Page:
Katharine Abba, of the Liverpool PCAG, describes how the Mersey Asthma Care Record helped improve asthma management in general practice

The Mersey Asthma Care Record (figure 1) is based on a patient record card first developed at Aintree Chest Centre, Fazakerley Hospital during 1995. Liverpool Primary Care Audit Group worked with the asthma liaison nurses from the Royal Liverpool and Broadgreen University NHS Trust and Aintree Hospitals NHS Trust to adapt it for use in both primary and secondary care across Liverpool. A set of ready reckoner posters (figure 2) was also produced, at the same time as the record card, which allowed healthcare professionals to calculate peak flow levels more easily.

mersey asthma care record

Figure 1: The Mersey Asthma Care Record contains a peak flow/symptom diary, simple educational material, a list of useful contacts, and a template for the patient's personal written management plan. There is space at the back of the card where asthma attacks or treatment changes can be recorded. It is suitable for all asthma patients, over the age of 16, who use both reliever and preventer inhalers.The management plan uses both symptoms and peak flow readings. The advice given at different peak flow/symptom levels is based on the stages used in the 'credit card study' 5.

We decided to carry out an audit on the impact of introducing the card into primary care and provide practices with a means of evaluating their own asthma services. We had hoped that introducing the Mersey Asthma Care Record would have the following benefits:

  • Improve communication – there is considerable evidence that outcomes in the care of asthma patients are influenced by the effectiveness of communication between different groups of professionals and between professionals and patients 1.
  • Promote the use of management plans – British Thoracic Society (BTS) guidelines recommend that patients who use reliever and preventer inhalers for managing their asthma should be issued with a written management plan, and refer to the evidence available which details the benefits to patients 2, 3.
  • Ensure the availability of peak flow/symptom diaries – BTS guidelines recommend home peak flow monitoring for patients who:
  • have been in hospital because of their asthma
  • are on step three or above of the treatment guidelines
  • have brittle or life-threatening asthma
  • are poor perceivers of symptoms. Research has suggested that up to 60% of adults with asthma are poor perceivers of symptoms 4.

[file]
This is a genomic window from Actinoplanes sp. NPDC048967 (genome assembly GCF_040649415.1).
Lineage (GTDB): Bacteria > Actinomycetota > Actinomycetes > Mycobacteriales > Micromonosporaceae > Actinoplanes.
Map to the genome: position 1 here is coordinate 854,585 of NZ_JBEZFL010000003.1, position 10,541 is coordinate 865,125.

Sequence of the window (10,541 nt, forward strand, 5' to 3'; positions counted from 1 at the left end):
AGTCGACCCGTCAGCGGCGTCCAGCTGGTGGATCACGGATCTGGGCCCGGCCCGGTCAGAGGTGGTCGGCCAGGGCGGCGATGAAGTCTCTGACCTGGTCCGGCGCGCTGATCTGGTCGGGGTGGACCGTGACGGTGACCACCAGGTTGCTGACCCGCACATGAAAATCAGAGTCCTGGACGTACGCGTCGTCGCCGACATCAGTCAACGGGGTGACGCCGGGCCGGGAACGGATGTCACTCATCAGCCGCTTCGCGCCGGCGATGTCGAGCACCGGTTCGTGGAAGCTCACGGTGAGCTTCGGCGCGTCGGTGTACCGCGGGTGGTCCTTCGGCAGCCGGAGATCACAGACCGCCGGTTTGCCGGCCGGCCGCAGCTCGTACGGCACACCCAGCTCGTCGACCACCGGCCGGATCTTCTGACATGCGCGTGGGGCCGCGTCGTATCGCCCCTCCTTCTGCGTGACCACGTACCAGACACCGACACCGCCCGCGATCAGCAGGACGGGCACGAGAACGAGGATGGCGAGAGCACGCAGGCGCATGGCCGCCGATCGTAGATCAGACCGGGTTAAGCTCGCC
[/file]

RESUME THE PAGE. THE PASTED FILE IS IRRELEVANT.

The three main audit tools used were:

  • Practice data collection
  • Patient questionnaires
  • Healthcare professional questionnaires

Forty five of the 102 Liverpool practices took part in the year-long project. The audit leads within practices were mainly practice nurses.

Practice managers and receptionists were also involved in the collection of data. A full-time audit assistant was on hand to help practices with data collection and results feedback.

Figure 2: Aintree Chest Centre/Sefton Health Asthma Management Plan 'Ready Reckoner'. Allows easy peak flow calculation.
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Practices completed a data collection sheet on receipt of the record cards and again six months later. The collective results for the 30 practices that were able to return re-audit data by the end of the project are shown in table 1 below.

There was an increase in the percentage of adults with asthma who were: prescribed preventer medication, reviewed in the past 12 months, provided with a management plan and recorded for smoking status (table 1). This is especially true for the number of patients provided with a management plan – perhaps because a management plan template was included in the record card.

Table 1: Baseline and 6 month re-audit data for the population involved in the study
 
Baseline
After 6 months
 
%
Sample Size
%
Sample Size
Patients with recorded asthma (of total list size)
6.9%
152,356
6.8%
156,834
Patients on preventer treatment (of those over the age of 16 and with recorded asthma)
69%
7,285
73%
7,159
Patients receiving an asthma review in the past 12 months (of those over the age of 16 and with recorded asthma)
53%
7,285

55%

7,159
Patients with a written management plan (of those over the age of 16 and with recorded asthma)
20%
7,285
27%
7,159
Patients with their smoking status recorded (of those over the age of 16 and with recorded asthma
80%
7,285
84%
7,159
Patients who are recorded as smokers (of those who over the age of 16, with recorded asthma and with a smoking status recorded)
37%
7,285
35%
7,159
Patients who have a Mersey Asthma Care Record (of those over 16 and with recorded asthma)
4.5%
7,285
11%
7,159

Computers and data recording